A memoir is supposed to be an accurate description of events that happened in the life of its author. However, it is not unusual to accuse the author of making up events to embellish his or her narrative.
One website warned that memoirs could end up like a novel “with all the made-up parts left out”—it can fail to impress sometimes because it is either a novel in disguise, an autobiography, or even an academic text.
Earlier this year, the memoir of celebrity chef Jock Zonfrillo, “Last Shot,” was heavily criticised because people who featured in the narrated events or traversed the life of the author, disagreed with his version of the narrative.
Thus, a stoush—sometimes evolving into a real conflict situation—between the author of a “memoir” and those who are described in it, is always a real possibility.
Authors who fail to understand the differences between a memoir, autobiography, novel, or an academic text can create problems in their writing, that could in turn, confuse critics and book reviewers.
“A Mootiful Life” by Vernon Nase vividly exemplifies this issue.
The book, published in November 2020, is marketed as a “novel.” It deals with the wondrous and demanding world of “mooting,” which involves students taking part in a mock trial presenting legal arguments for a fictional client.
It is a highly regarded academic activity in the United States, Australia, and England, and aims to improve the advocacy skills of mainly, but not exclusively, law students.
Although the average person would have little knowledge of mooting, it is a major and lucrative enterprise, which can lift the reputation of registered law schools and also facilitate the employment prospects of students.
Anthony E Cassimatis and Peter Billings, in their Thomson Reuters’ Guide to Mooting, note that mooting exercises in the United Kingdom “began to be used as a serious form of legal education in the Inns of Court in London by about the 14th Century.”
In embracing this form of education, students learn to master a particular area of the law in detail, they learn to present an argument before a panel, work together harmoniously, and have fun—which is ultimately what education should or could be.
Further, mooting serves the interests of a free and democratic society where impartial arbiters are often needed to settle conflicts. Indeed, in a totalitarian society, advocates are dispensable because they are expected to be loyal servants of the ruling regime.
For example, in totalitarian Germany in the 1930s and 40s, Adolf Hitler despised lawyers.
According to the German leader, “the health of the German nation” was “more important than the letter of the law.” He did not think much of lawyers, believing they were “men deficient by nature or deformed by experience.” In 1942, Hitler revealed his desire to “make every German realize that it is a disgrace to be a lawyer.”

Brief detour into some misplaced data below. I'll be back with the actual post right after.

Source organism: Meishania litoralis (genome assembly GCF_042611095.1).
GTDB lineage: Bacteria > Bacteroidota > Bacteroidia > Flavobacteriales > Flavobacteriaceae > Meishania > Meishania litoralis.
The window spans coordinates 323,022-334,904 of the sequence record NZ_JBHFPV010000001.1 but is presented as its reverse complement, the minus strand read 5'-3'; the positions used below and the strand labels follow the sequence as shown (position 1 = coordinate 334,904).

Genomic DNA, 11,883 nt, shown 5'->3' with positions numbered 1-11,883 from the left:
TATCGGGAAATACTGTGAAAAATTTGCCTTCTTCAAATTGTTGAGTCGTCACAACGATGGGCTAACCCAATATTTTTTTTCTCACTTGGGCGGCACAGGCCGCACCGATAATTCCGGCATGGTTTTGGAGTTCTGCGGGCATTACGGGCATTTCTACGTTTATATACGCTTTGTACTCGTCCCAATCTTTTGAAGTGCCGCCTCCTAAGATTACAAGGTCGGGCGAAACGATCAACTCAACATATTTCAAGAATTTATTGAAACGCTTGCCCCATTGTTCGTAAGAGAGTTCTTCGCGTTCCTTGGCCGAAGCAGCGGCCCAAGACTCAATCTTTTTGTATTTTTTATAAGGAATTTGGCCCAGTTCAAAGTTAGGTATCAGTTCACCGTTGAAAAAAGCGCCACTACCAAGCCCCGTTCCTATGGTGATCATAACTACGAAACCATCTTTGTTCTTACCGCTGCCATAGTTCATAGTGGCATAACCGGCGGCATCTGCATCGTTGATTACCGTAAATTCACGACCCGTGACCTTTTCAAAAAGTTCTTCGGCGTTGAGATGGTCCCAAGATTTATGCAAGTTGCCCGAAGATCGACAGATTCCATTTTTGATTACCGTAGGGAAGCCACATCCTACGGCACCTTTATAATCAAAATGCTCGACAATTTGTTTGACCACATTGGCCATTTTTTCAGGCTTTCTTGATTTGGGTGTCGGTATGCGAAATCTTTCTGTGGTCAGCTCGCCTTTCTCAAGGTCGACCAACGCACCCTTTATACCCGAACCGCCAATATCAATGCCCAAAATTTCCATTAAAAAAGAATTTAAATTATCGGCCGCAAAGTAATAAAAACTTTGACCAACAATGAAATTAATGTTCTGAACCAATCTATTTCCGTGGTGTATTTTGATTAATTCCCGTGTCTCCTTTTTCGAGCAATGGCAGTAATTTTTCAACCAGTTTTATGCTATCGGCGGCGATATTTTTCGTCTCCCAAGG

“A Mootiful Life” meanwhile, offers a curious mixture of memoir, autobiography, novel, and academic text.
Staff and former students at the University of Queensland Law School, Murdoch University School of Law, and City University of Hong Kong Law School would immediately recognise the identities of the protagonists of the book.
Considering that the book—marketed as a novel—is a memoir in disguise, the protagonists, who are so easily identifiable, may regard the description of their character offensive and defamatory. Further, the book could also be viewed as an autobiography because the author describes his trajectory as a legal academic in three institutions.
“A Mootiful Life” does make for an interesting read, especially for those who collaborated with the author at these universities; for them, the book has curiosity value.
However, the inability of the author to decide on the book’s genre has fatally affected its structure. Indeed, it would help if a reader knew whether the book was a novel, memoir, or academic text etc. Parts of the book certainly read as an academic text, especially when the author recounts the arguments of students in their mooting competitions.
The value of the book lies in its attempt to demystify the world of mooting. However, because of its unclear genre, it is not likely to have wider appeal.
For them, it is a tedious enumeration of vacuous dialogue, interspersed with pontifical advice on how students should behave in a moot.
The dreary account of actual cases the author and students have participated in is not likely to appeal to those who want to read an entertaining novel as opposed to a memoir or autobiography.
Hence, if authors want to make a literary impact, they should avoid including descriptions of events which skirt the edges of defamation and lack elementary civility. But, even more importantly, they should ideally consider the genre of their book before they start writing.
Views expressed in this article are the opinions of the author and do not necessarily reflect the views of The Epoch Times.